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A L A S K A N AIR COMMAND
Dear Campion Newcomer: 1. It is a pleasure to welcome you to Campion Air Force Station, home of the 743d Aircraft Control and Warning Squadron and the Campion NORAD Control Center. 2. We at Campion are proud of our station and dedicated to our mission of air defense. Although your tour of duty length is 12 months and you are separated from your loved ones, I know that you will find opportunity here for professional development and a source of satisfaction in a well done job. I hope you will share our challenges and accomplishments. There will be many opportunities for you to fulfill your professional as well as personal goals. 3. This pamphlet will acquaint you with Campion and its facilities. During your tour, I hope you will take advantage of the activities available to you.
1. INTRODUCTION: A. HISTORY: The outbreak of hostilities in Korea prompted the immediate requirements for a forward fighter-interceptor field and an Aircraft Control and Warning Station, Construction on this station started on 25 June 1950 and the station became fully operational on 1 July 1952. This station is named for First Lieutenant Alan Campion, Radar Observer, who lost his life in an F-94 accident near the Campion station on 26 November 1950. The station has been called 142d ACW Squadron and Galena 2; however, to avoid confusion with Galena Air Base, a forward fighter base, the l l t h A i r Division proposed the name Campion A i r Force Station; USAF provided the redesignation in April 1954.
B. SQUADRON INSIGNIA:
Depicted on the cover of this pamphlet is the Squadron insignia. The words NOLI ME TANG ERE mean do not touch me or do not tread on me. C. BACKGROUND AND MISSION: The 743d Aircraft Control and Warning Squadron is one of several similar squadrons within the Alaskan A i r Command. These stations guard the Alaskan perimeter in support of the air defense of the North American continent. Campion performs the functions of a NORAD Control Center. There are four centers in the Alaskan NORAD Region. The mission of the Campion NORAD Control Center is to maintain effective a i r surveillance, provide rapid identification of all a ir traffic and coordinate the employment of a i r defense weapons within its area of responsibility. (See map of Alaska). It exercises operational control over its subordinate Direction Center (Kotzebue), and Surveillance Stations (Cape Lisburne and Tin City) and coordinates with adjacent NCCs to insure continuity of action and effective weapons employment. The 743d ACW Squadron is responsible for custody maintenance of all station property and equipment, administration, logistical support, and training of all personnel, both military and civilian. II. ENVIRONMENT: A. LOCATION: Campion Air Force Station is located 9 miles east of the village of Galena and Galena A i r Base, We are situated on the North bank of the Yukon River. It is about 240 miles due west of Fairbanks, Alaska, and approximately 100 miles south of the Arctic Circle. The village of Galena is home for approximately 250 Alaskan Indians.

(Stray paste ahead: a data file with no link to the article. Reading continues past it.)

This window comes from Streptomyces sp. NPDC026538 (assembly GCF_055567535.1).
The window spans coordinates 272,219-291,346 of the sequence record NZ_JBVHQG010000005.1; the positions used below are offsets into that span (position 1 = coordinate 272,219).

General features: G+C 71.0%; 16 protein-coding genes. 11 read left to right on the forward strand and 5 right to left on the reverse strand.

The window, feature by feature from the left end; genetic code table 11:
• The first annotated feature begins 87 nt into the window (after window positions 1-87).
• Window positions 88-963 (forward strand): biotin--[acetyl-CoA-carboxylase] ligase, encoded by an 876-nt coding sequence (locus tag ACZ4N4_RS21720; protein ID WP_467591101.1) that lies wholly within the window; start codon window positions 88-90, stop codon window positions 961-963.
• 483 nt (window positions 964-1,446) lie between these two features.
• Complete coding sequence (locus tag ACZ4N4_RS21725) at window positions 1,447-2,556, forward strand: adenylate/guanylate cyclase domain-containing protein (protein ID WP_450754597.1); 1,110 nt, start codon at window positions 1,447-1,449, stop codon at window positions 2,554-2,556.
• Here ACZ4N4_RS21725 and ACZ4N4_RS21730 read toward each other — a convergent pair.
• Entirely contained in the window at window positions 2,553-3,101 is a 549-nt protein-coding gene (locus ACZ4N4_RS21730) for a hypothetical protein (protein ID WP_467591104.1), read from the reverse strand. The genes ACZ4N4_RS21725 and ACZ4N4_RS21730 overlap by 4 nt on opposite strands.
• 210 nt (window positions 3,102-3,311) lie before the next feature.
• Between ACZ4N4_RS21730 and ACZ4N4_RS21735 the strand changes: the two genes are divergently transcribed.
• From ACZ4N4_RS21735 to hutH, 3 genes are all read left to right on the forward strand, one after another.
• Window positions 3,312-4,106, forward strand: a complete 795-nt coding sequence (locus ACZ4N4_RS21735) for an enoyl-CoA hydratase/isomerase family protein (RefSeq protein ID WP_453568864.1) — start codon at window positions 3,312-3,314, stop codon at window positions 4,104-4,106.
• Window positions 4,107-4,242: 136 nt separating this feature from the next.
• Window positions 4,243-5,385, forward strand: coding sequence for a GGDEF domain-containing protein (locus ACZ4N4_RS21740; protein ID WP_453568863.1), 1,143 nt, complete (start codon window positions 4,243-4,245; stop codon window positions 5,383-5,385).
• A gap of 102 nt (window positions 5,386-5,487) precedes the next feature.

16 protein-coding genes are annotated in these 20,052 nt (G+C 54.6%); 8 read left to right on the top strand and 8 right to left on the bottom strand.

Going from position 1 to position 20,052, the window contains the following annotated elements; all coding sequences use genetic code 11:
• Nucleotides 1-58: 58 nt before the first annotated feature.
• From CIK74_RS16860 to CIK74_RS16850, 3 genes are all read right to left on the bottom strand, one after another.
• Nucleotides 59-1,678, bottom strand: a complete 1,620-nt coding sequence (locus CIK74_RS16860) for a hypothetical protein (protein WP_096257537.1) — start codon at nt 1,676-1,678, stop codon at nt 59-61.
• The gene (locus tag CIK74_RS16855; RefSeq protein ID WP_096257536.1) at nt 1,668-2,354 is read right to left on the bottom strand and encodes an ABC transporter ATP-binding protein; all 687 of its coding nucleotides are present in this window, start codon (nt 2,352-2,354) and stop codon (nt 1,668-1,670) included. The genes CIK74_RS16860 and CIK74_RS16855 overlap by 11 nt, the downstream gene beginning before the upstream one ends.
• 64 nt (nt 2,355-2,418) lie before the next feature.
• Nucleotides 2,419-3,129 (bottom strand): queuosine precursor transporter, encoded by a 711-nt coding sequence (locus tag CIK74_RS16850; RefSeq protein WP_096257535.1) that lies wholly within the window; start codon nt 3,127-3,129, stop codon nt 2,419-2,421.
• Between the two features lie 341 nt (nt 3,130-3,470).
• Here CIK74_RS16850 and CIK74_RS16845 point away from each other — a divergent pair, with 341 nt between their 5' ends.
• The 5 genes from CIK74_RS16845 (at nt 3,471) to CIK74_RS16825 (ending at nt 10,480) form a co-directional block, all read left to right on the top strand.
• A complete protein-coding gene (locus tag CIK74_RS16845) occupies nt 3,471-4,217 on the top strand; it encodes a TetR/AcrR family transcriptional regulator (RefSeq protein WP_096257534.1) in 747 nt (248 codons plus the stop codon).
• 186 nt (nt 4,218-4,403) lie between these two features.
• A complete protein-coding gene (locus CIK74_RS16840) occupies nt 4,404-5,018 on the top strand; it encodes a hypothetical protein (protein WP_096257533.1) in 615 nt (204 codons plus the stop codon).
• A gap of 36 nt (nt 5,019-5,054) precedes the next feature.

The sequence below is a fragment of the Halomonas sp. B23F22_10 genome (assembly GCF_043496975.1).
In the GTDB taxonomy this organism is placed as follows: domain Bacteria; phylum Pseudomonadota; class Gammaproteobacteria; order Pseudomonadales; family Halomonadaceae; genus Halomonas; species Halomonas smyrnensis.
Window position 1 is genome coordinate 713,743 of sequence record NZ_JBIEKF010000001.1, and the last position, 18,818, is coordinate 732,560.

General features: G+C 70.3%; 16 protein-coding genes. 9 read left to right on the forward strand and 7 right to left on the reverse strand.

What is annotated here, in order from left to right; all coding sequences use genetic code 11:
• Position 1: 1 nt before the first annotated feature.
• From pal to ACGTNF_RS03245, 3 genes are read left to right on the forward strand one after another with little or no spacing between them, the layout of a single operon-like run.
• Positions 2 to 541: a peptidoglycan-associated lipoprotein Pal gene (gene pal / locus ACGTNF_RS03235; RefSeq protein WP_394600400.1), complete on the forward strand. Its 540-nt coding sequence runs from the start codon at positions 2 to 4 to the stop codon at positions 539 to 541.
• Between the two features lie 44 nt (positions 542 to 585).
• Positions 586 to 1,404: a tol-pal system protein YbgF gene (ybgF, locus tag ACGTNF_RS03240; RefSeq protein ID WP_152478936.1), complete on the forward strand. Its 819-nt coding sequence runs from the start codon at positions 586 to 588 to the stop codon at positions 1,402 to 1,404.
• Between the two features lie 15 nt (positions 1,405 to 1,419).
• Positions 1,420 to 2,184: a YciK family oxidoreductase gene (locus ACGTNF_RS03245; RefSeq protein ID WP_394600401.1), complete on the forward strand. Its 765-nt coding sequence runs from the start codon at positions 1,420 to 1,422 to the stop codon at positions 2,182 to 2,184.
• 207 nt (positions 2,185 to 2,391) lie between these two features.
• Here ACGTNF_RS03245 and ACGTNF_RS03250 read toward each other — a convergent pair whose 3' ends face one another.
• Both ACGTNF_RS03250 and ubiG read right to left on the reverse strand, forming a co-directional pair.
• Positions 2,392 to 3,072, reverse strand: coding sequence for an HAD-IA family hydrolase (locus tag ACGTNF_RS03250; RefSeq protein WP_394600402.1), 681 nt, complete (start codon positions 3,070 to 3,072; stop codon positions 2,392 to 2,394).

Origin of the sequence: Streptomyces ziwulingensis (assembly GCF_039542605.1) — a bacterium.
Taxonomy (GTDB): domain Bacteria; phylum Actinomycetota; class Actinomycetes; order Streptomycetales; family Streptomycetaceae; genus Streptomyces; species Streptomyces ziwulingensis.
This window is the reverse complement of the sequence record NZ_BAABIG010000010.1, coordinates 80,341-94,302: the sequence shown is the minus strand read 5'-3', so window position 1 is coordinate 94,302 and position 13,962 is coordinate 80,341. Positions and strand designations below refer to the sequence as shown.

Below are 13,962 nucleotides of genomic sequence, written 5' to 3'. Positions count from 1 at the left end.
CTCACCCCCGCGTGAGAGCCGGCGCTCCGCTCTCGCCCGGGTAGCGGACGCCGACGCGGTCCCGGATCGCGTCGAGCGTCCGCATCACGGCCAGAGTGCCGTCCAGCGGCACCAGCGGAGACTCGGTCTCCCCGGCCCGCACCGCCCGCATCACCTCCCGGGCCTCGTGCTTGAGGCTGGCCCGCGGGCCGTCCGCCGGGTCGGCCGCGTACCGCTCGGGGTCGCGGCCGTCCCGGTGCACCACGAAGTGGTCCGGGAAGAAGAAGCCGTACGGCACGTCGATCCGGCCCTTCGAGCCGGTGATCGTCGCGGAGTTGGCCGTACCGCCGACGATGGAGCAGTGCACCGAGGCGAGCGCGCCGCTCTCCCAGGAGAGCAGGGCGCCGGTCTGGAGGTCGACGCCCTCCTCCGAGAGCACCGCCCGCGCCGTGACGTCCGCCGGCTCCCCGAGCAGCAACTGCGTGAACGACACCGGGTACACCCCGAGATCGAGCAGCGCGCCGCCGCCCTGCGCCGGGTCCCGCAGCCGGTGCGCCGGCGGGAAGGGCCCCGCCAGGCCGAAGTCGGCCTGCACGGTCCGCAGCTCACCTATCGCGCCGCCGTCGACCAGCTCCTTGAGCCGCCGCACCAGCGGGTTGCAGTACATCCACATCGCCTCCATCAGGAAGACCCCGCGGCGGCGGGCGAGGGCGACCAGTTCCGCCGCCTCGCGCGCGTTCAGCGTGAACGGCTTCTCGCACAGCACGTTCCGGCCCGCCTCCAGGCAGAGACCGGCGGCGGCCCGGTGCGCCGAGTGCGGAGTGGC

B. CLIMATE: During the long, dark winters temperatures average around 20 degrees below zero. Readings as low as 55 degrees below zero have been recorded and the sun appears over the horizon for only 2 or 3 hours each day. In the summer the temperature averages a high reading of 68 degrees and occasionally reaches 90 degrees. The sun remains up for 21 to 22 hours during the middle of June. Annual precipitation is 19 inches. We average about 55 inches of dry snow per year beginning about the middle of October. The river ice breaks up in late April or early May. III. ORGANIZATION: The organization of the squadron is typical of the self-sustaining remote station. Briefly, the function of various sections are: A. UNIT ADMINISTRATION: Unit Administration maintains the Orderly Room and is responsible for the squadron mail room, the initiation and disposition of squadron orders, and the welding of all the sections into a functional unit. Coordinates all personnel matters with AAC. . B. OPERATIONS: Operations is responsible for the primary mission of the squadron, which consists of exercising command and control over personnel and facilities provided for air defense within the Campion, NORAD/CONAD Control Centers area of responsibility. C. CIVIL ENGINEERING: Civil Engineering is responsible for providing heat, power, water, and housing for the personnel assigned. The section is also responsible for the establishment of a fire prevention program and the maintenance of fire fighting equipment. D. RADAR MAINTENANCE: Radar Maintenance is responsible for maintenance of the squadron's search and height radars as well as the AN/FYQ-9 data processing and display system.